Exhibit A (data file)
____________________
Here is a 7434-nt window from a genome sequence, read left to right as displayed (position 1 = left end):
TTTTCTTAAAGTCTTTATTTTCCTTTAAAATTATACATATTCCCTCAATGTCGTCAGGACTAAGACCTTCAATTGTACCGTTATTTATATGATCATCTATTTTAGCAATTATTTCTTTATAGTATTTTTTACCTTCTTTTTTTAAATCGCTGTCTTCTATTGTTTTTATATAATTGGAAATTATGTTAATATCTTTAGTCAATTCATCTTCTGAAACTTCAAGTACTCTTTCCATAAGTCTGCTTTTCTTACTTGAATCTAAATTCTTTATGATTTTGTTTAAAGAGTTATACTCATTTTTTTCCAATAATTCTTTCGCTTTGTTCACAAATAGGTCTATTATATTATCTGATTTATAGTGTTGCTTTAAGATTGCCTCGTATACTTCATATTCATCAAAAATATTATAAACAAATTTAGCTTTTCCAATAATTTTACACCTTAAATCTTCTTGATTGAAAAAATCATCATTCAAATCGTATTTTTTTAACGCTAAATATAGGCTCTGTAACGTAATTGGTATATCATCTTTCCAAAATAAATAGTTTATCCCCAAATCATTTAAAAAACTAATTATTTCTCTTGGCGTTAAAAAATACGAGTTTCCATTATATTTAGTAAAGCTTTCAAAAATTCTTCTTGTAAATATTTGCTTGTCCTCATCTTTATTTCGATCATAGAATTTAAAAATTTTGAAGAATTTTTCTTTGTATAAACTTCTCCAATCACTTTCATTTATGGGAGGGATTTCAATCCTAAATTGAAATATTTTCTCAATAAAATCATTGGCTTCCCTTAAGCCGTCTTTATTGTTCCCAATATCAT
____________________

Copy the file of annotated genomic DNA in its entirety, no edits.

Here is a 7434-nt window from a genome sequence, read left to right as displayed (position 1 = left end):
TTTTCTTAAAGTCTTTATTTTCCTTTAAAATTATACATATTCCCTCAATGTCGTCAGGACTAAGACCTTCAATTGTACCGTTATTTATATGATCATCTATTTTAGCAATTATTTCTTTATAGTATTTTTTACCTTCTTTTTTTAAATCGCTGTCTTCTATTGTTTTTATATAATTGGAAATTATGTTAATATCTTTAGTCAATTCATCTTCTGAAACTTCAAGTACTCTTTCCATAAGTCTGCTTTTCTTACTTGAATCTAAATTCTTTATGATTTTGTTTAAAGAGTTATACTCATTTTTTTCCAATAATTCTTTCGCTTTGTTCACAAATAGGTCTATTATATTATCTGATTTATAGTGTTGCTTTAAGATTGCCTCGTATACTTCATATTCATCAAAAATATTATAAACAAATTTAGCTTTTCCAATAATTTTACACCTTAAATCTTCTTGATTGAAAAAATCATCATTCAAATCGTATTTTTTTAACGCTAAATATAGGCTCTGTAACGTAATTGGTATATCATCTTTCCAAAATAAATAGTTTATCCCCAAATCATTTAAAAAACTAATTATTTCTCTTGGCGTTAAAAAATACGAGTTTCCATTATATTTAGTAAAGCTTTCAAAAATTCTTCTTGTAAATATTTGCTTGTCCTCATCTTTATTTCGATCATAGAATTTAAAAATTTTGAAGAATTTTTCTTTGTATAAACTTCTCCAATCACTTTCATTTATGGGAGGGATTTCAATCCTAAATTGAAATATTTTCTCAATAAAATCATTGGCTTCCCTTAAGCCGTCTTTATTGTTCCCAATATCAT